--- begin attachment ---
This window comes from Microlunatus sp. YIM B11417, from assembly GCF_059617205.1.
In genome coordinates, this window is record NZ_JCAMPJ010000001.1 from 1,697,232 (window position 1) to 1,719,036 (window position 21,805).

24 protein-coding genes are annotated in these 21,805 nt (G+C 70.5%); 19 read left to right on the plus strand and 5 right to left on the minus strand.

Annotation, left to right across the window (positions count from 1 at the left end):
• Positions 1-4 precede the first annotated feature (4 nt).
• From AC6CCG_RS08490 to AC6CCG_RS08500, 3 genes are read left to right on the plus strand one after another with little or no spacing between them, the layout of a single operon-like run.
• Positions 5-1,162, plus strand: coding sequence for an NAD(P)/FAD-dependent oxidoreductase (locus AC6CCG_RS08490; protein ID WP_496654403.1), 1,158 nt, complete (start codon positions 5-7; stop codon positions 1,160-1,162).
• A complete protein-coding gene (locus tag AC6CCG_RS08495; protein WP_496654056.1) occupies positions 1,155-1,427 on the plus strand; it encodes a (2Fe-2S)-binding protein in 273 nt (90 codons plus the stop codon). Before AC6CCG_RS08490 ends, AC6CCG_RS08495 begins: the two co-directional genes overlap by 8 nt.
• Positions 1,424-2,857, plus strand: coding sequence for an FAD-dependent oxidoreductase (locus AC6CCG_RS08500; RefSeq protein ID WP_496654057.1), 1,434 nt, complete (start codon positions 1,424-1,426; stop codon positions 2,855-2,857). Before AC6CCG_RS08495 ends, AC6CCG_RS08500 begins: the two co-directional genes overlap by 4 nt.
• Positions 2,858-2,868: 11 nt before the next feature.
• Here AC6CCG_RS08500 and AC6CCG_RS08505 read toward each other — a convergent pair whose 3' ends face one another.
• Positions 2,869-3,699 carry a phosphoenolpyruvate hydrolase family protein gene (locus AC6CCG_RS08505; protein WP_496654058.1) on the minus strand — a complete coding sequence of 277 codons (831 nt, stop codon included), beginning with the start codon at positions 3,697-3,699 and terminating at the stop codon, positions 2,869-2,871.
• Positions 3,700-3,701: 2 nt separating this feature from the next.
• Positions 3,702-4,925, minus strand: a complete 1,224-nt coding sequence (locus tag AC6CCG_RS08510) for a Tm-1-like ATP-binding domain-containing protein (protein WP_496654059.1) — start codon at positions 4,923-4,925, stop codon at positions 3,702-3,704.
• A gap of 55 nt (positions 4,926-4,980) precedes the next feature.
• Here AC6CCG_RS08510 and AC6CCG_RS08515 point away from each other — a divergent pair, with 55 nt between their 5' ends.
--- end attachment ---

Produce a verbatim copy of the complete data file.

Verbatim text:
This window comes from Microlunatus sp. YIM B11417, from assembly GCF_059617205.1.
In genome coordinates, this window is record NZ_JCAMPJ010000001.1 from 1,697,232 (window position 1) to 1,719,036 (window position 21,805).

24 protein-coding genes are annotated in these 21,805 nt (G+C 70.5%); 19 read left to right on the plus strand and 5 right to left on the minus strand.

Annotation, left to right across the window (positions count from 1 at the left end):
• Positions 1-4 precede the first annotated feature (4 nt).
• From AC6CCG_RS08490 to AC6CCG_RS08500, 3 genes are read left to right on the plus strand one after another with little or no spacing between them, the layout of a single operon-like run.
• Positions 5-1,162, plus strand: coding sequence for an NAD(P)/FAD-dependent oxidoreductase (locus AC6CCG_RS08490; protein ID WP_496654403.1), 1,158 nt, complete (start codon positions 5-7; stop codon positions 1,160-1,162).
• A complete protein-coding gene (locus tag AC6CCG_RS08495; protein WP_496654056.1) occupies positions 1,155-1,427 on the plus strand; it encodes a (2Fe-2S)-binding protein in 273 nt (90 codons plus the stop codon). Before AC6CCG_RS08490 ends, AC6CCG_RS08495 begins: the two co-directional genes overlap by 8 nt.
• Positions 1,424-2,857, plus strand: coding sequence for an FAD-dependent oxidoreductase (locus AC6CCG_RS08500; RefSeq protein ID WP_496654057.1), 1,434 nt, complete (start codon positions 1,424-1,426; stop codon positions 2,855-2,857). Before AC6CCG_RS08495 ends, AC6CCG_RS08500 begins: the two co-directional genes overlap by 4 nt.
• Positions 2,858-2,868: 11 nt before the next feature.
• Here AC6CCG_RS08500 and AC6CCG_RS08505 read toward each other — a convergent pair whose 3' ends face one another.
• Positions 2,869-3,699 carry a phosphoenolpyruvate hydrolase family protein gene (locus AC6CCG_RS08505; protein WP_496654058.1) on the minus strand — a complete coding sequence of 277 codons (831 nt, stop codon included), beginning with the start codon at positions 3,697-3,699 and terminating at the stop codon, positions 2,869-2,871.
• Positions 3,700-3,701: 2 nt separating this feature from the next.
• Positions 3,702-4,925, minus strand: a complete 1,224-nt coding sequence (locus tag AC6CCG_RS08510) for a Tm-1-like ATP-binding domain-containing protein (protein WP_496654059.1) — start codon at positions 4,923-4,925, stop codon at positions 3,702-3,704.
• A gap of 55 nt (positions 4,926-4,980) precedes the next feature.
• Here AC6CCG_RS08510 and AC6CCG_RS08515 point away from each other — a divergent pair, with 55 nt between their 5' ends.